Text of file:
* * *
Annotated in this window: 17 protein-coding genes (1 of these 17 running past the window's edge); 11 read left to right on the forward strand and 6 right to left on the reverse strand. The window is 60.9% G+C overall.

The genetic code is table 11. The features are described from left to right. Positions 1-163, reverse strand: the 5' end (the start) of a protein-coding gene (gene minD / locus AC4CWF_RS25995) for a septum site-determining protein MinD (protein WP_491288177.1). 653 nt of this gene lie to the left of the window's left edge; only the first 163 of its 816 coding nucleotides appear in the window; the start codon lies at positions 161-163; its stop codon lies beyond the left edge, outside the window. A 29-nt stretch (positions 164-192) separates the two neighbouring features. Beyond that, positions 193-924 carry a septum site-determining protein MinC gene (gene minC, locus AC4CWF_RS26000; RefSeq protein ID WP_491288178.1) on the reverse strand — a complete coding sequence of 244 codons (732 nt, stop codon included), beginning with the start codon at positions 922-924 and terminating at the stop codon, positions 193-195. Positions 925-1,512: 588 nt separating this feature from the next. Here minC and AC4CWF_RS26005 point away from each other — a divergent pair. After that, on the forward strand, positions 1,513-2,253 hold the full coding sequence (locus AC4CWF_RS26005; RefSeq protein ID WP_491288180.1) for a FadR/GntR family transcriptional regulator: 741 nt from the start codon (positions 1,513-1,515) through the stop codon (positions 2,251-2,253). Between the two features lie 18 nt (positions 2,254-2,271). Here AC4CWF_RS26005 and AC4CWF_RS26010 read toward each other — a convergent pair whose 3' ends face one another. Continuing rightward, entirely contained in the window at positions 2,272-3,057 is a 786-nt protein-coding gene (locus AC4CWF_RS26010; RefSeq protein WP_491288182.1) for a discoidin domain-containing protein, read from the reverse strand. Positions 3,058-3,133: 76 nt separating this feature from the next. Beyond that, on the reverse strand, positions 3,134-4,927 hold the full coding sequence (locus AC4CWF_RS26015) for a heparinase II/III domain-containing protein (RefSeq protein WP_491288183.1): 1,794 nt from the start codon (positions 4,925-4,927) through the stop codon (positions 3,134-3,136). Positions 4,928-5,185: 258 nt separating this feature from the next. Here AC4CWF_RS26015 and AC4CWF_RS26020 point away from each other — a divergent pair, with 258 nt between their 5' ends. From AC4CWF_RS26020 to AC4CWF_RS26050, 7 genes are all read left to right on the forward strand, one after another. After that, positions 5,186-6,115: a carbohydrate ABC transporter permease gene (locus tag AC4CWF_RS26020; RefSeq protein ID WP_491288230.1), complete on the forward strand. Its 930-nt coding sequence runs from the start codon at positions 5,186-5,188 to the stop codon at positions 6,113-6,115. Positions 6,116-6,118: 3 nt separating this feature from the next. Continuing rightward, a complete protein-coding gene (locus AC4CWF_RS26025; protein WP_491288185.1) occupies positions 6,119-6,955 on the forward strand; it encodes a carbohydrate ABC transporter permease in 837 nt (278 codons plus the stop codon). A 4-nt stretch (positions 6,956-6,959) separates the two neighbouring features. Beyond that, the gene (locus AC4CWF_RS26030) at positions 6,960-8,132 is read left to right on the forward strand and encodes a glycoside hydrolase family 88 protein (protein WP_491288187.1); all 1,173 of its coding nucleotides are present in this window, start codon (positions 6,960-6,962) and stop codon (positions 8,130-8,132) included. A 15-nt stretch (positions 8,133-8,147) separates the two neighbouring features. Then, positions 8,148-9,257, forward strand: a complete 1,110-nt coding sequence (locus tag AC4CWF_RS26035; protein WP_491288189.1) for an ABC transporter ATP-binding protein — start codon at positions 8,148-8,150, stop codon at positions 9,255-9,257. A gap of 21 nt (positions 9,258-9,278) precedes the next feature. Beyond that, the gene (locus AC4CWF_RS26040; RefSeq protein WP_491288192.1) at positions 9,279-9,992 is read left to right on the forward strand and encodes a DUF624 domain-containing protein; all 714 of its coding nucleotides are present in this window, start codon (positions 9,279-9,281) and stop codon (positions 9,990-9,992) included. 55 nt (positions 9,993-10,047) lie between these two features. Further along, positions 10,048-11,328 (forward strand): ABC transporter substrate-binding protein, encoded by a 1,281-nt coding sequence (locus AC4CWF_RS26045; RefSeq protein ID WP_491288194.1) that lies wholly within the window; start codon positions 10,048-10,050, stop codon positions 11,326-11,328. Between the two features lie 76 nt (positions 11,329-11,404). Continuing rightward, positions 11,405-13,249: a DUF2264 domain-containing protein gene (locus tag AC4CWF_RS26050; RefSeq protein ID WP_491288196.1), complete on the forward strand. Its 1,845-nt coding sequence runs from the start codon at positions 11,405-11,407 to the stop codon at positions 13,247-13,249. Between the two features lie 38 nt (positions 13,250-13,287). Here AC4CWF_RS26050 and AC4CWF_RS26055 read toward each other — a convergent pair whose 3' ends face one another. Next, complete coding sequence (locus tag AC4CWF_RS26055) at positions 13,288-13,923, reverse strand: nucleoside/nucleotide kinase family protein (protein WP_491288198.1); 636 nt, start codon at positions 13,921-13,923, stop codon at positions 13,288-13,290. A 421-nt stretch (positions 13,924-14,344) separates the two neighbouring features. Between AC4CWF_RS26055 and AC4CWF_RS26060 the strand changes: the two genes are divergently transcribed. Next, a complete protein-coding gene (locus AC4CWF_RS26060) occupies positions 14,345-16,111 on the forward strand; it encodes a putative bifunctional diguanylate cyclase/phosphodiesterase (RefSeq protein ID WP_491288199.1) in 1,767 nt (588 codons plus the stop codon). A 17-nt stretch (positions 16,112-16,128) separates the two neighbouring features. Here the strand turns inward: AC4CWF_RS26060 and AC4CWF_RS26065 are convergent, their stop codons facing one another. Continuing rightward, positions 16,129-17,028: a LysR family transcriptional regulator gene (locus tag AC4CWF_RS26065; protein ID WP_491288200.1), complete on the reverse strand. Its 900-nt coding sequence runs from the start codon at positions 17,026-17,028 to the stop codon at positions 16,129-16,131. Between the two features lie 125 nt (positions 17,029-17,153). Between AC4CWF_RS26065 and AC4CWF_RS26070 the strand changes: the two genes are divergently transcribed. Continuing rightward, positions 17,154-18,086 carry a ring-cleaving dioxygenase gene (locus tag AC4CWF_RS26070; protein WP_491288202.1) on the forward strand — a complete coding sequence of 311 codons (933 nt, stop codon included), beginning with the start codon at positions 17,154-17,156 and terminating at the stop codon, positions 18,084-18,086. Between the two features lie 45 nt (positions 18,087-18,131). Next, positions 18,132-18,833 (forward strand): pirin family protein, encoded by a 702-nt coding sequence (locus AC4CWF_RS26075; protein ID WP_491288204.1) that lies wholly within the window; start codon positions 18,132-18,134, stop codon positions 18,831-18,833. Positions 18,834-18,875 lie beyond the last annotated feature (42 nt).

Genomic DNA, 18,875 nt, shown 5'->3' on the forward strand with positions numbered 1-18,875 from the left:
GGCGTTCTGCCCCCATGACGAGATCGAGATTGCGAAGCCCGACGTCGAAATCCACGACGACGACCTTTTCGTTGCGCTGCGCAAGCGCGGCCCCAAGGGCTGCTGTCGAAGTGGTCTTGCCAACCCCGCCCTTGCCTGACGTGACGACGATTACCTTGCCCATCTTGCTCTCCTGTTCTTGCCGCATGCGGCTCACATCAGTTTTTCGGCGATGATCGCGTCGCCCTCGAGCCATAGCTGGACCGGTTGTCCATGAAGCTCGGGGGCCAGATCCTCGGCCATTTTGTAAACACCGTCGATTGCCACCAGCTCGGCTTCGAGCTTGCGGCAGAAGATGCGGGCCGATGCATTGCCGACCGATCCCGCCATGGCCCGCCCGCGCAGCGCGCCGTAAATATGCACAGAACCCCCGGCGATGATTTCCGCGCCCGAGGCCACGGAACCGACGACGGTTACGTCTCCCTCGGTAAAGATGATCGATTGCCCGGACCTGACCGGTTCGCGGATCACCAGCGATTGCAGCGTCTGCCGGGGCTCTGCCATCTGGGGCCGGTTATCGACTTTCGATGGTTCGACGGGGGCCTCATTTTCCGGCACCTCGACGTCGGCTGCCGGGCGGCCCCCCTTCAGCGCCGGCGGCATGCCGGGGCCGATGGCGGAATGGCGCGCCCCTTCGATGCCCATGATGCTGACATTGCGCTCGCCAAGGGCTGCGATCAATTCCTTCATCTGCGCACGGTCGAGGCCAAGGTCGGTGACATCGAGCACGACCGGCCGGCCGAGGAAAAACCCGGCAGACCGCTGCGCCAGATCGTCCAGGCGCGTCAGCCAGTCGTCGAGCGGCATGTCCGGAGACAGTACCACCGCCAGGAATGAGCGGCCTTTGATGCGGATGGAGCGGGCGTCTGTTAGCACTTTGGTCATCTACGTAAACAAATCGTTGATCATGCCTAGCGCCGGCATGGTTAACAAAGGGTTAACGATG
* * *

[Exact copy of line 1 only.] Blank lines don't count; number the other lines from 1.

Annotated in this window: 17 protein-coding genes (1 of these 17 running past the window's edge); 11 read left to right on the forward strand and 6 right to left on the reverse strand. The window is 60.9% G+C overall.